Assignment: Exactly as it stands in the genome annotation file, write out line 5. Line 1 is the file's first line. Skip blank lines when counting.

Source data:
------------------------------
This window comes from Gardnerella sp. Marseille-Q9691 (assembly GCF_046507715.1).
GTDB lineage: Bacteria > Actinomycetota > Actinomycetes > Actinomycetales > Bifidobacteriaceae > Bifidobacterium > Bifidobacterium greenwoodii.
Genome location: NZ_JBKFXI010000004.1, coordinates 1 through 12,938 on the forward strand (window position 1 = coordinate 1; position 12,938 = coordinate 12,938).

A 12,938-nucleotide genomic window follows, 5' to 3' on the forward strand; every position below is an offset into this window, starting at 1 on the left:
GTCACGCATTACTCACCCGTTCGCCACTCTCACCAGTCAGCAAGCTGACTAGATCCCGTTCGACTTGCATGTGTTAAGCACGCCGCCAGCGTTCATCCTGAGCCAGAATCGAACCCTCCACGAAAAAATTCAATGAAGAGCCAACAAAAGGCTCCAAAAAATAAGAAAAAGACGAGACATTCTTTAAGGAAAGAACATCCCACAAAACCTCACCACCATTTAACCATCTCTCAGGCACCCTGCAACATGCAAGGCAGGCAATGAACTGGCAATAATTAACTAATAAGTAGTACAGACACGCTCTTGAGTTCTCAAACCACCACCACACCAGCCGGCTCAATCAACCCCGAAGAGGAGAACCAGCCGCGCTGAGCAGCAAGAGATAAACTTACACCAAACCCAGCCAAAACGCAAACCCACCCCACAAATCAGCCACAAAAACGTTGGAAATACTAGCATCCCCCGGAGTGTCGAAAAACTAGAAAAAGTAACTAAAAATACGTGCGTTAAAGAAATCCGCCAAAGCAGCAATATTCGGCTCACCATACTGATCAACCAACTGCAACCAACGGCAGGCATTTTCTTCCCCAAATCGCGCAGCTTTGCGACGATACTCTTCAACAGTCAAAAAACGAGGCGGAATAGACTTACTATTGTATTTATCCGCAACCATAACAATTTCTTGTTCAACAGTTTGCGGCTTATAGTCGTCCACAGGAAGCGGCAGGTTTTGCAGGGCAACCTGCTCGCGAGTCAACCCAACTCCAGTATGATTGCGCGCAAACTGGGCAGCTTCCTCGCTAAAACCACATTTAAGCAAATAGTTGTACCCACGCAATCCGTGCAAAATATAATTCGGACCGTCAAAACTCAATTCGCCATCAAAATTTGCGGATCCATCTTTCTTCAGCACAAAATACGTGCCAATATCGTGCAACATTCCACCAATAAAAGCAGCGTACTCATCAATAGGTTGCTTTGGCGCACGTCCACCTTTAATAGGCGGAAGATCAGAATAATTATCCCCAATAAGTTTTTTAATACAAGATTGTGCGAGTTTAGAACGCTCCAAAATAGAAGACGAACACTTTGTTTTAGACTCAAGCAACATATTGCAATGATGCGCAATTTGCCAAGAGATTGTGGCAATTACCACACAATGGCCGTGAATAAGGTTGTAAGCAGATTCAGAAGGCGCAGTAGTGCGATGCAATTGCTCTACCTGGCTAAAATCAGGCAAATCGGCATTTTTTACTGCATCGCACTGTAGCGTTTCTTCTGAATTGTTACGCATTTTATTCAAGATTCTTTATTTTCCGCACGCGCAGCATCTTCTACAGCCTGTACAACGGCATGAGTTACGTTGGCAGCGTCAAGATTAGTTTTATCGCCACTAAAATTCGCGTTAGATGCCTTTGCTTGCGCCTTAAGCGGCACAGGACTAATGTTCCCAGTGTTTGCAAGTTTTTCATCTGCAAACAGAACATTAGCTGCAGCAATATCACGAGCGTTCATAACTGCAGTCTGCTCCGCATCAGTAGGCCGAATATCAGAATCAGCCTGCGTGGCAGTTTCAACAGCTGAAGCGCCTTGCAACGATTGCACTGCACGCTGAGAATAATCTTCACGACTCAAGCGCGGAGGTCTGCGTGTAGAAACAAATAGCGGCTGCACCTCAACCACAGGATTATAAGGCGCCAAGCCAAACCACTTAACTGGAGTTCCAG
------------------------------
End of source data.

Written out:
GTCACGCATTACTCACCCGTTCGCCACTCTCACCAGTCAGCAAGCTGACTAGATCCCGTTCGACTTGCATGTGTTAAGCACGCCGCCAGCGTTCATCCTGAGCCAGAATCGAACCCTCCACGAAAAAATTCAATGAAGAGCCAACAAAAGGCTCCAAAAAATAAGAAAAAGACGAGACATTCTTTAAGGAAAGAACATCCCACAAAACCTCACCACCATTTAACCATCTCTCAGGCACCCTGCAACATGCAAGGCAGGCAATGAACTGGCAATAATTAACTAATAAGTAGTACAGACACGCTCTTGAGTTCTCAAACCACCACCACACCAGCCGGCTCAATCAACCCCGAAGAGGAGAACCAGCCGCGCTGAGCAGCAAGAGATAAACTTACACCAAACCCAGCCAAAACGCAAACCCACCCCACAAATCAGCCACAAAAACGTTGGAAATACTAGCATCCCCCGGAGTGTCGAAAAACTAGAAAAAGTAACTAAAAATACGTGCGTTAAAGAAATCCGCCAAAGCAGCAATATTCGGCTCACCATACTGATCAACCAACTGCAACCAACGGCAGGCATTTTCTTCCCCAAATCGCGCAGCTTTGCGACGATACTCTTCAACAGTCAAAAAACGAGGCGGAATAGACTTACTATTGTATTTATCCGCAACCATAACAATTTCTTGTTCAACAGTTTGCGGCTTATAGTCGTCCACAGGAAGCGGCAGGTTTTGCAGGGCAACCTGCTCGCGAGTCAACCCAACTCCAGTATGATTGCGCGCAAACTGGGCAGCTTCCTCGCTAAAACCACATTTAAGCAAATAGTTGTACCCACGCAATCCGTGCAAAATATAATTCGGACCGTCAAAACTCAATTCGCCATCAAAATTTGCGGATCCATCTTTCTTCAGCACAAAATACGTGCCAATATCGTGCAACATTCCACCAATAAAAGCAGCGTACTCATCAATAGGTTGCTTTGGCGCACGTCCACCTTTAATAGGCGGAAGATCAGAATAATTATCCCCAATAAGTTTTTTAATACAAGATTGTGCGAGTTTAGAACGCTCCAAAATAGAAGACGAACACTTTGTTTTAGACTCAAGCAACATATTGCAATGATGCGCAATTTGCCAAGAGATTGTGGCAATTACCACACAATGGCCGTGAATAAGGTTGTAAGCAGATTCAGAAGGCGCAGTAGTGCGATGCAATTGCTCTACCTGGCTAAAATCAGGCAAATCGGCATTTTTTACTGCATCGCACTGTAGCGTTTCTTCTGAATTGTTACGCATTTTATTCAAGATTCTTTATTTTCCGCACGCGCAGCATCTTCTACAGCCTGTACAACGGCATGAGTTACGTTGGCAGCGTCAAGATTAGTTTTATCGCCACTAAAATTCGCGTTAGATGCCTTTGCTTGCGCCTTAAGCGGCACAGGACTAATGTTCCCAGTGTTTGCAAGTTTTTCATCTGCAAACAGAACATTAGCTGCAGCAATATCACGAGCGTTCATAACTGCAGTCTGCTCCGCATCAGTAGGCCGAATATCAGAATCAGCCTGCGTGGCAGTTTCAACAGCTGAAGCGCCTTGCAACGATTGCACTGCACGCTGAGAATAATCTTCACGACTCAAGCGCGGAGGTCTGCGTGTAGAAACAAATAGCGGCTGCACCTCAACCACAGGATTATAAGGCGCCAAGCCAAACCACTTAACTGGAGTTCCAG